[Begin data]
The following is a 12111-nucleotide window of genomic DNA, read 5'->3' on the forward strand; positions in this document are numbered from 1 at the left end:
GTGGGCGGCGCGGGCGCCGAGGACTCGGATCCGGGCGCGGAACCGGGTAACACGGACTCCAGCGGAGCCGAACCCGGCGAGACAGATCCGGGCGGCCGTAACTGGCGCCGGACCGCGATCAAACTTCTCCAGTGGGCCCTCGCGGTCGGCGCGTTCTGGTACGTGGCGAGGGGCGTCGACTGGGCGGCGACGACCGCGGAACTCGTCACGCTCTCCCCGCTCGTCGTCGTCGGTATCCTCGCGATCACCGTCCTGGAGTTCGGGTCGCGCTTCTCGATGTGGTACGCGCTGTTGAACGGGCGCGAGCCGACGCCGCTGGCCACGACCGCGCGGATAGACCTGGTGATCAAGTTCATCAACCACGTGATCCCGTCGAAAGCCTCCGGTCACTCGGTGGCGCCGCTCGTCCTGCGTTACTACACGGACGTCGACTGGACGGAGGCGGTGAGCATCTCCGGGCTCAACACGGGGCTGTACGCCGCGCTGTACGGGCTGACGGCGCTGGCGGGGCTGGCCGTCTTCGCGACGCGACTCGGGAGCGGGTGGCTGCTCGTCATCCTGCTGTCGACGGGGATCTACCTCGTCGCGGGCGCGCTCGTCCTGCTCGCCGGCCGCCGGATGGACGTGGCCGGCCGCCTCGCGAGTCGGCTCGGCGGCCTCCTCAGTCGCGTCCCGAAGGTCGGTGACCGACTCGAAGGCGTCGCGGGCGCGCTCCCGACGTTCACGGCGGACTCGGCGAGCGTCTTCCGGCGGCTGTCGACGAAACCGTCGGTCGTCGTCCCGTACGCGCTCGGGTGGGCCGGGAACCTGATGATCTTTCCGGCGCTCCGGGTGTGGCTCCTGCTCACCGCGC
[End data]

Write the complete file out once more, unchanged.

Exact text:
The following is a 12111-nucleotide window of genomic DNA, read 5'->3' on the forward strand; positions in this document are numbered from 1 at the left end:
GTGGGCGGCGCGGGCGCCGAGGACTCGGATCCGGGCGCGGAACCGGGTAACACGGACTCCAGCGGAGCCGAACCCGGCGAGACAGATCCGGGCGGCCGTAACTGGCGCCGGACCGCGATCAAACTTCTCCAGTGGGCCCTCGCGGTCGGCGCGTTCTGGTACGTGGCGAGGGGCGTCGACTGGGCGGCGACGACCGCGGAACTCGTCACGCTCTCCCCGCTCGTCGTCGTCGGTATCCTCGCGATCACCGTCCTGGAGTTCGGGTCGCGCTTCTCGATGTGGTACGCGCTGTTGAACGGGCGCGAGCCGACGCCGCTGGCCACGACCGCGCGGATAGACCTGGTGATCAAGTTCATCAACCACGTGATCCCGTCGAAAGCCTCCGGTCACTCGGTGGCGCCGCTCGTCCTGCGTTACTACACGGACGTCGACTGGACGGAGGCGGTGAGCATCTCCGGGCTCAACACGGGGCTGTACGCCGCGCTGTACGGGCTGACGGCGCTGGCGGGGCTGGCCGTCTTCGCGACGCGACTCGGGAGCGGGTGGCTGCTCGTCATCCTGCTGTCGACGGGGATCTACCTCGTCGCGGGCGCGCTCGTCCTGCTCGCCGGCCGCCGGATGGACGTGGCCGGCCGCCTCGCGAGTCGGCTCGGCGGCCTCCTCAGTCGCGTCCCGAAGGTCGGTGACCGACTCGAAGGCGTCGCGGGCGCGCTCCCGACGTTCACGGCGGACTCGGCGAGCGTCTTCCGGCGGCTGTCGACGAAACCGTCGGTCGTCGTCCCGTACGCGCTCGGGTGGGCCGGGAACCTGATGATCTTTCCGGCGCTCCGGGTGTGGCTCCTGCTCACCGCGC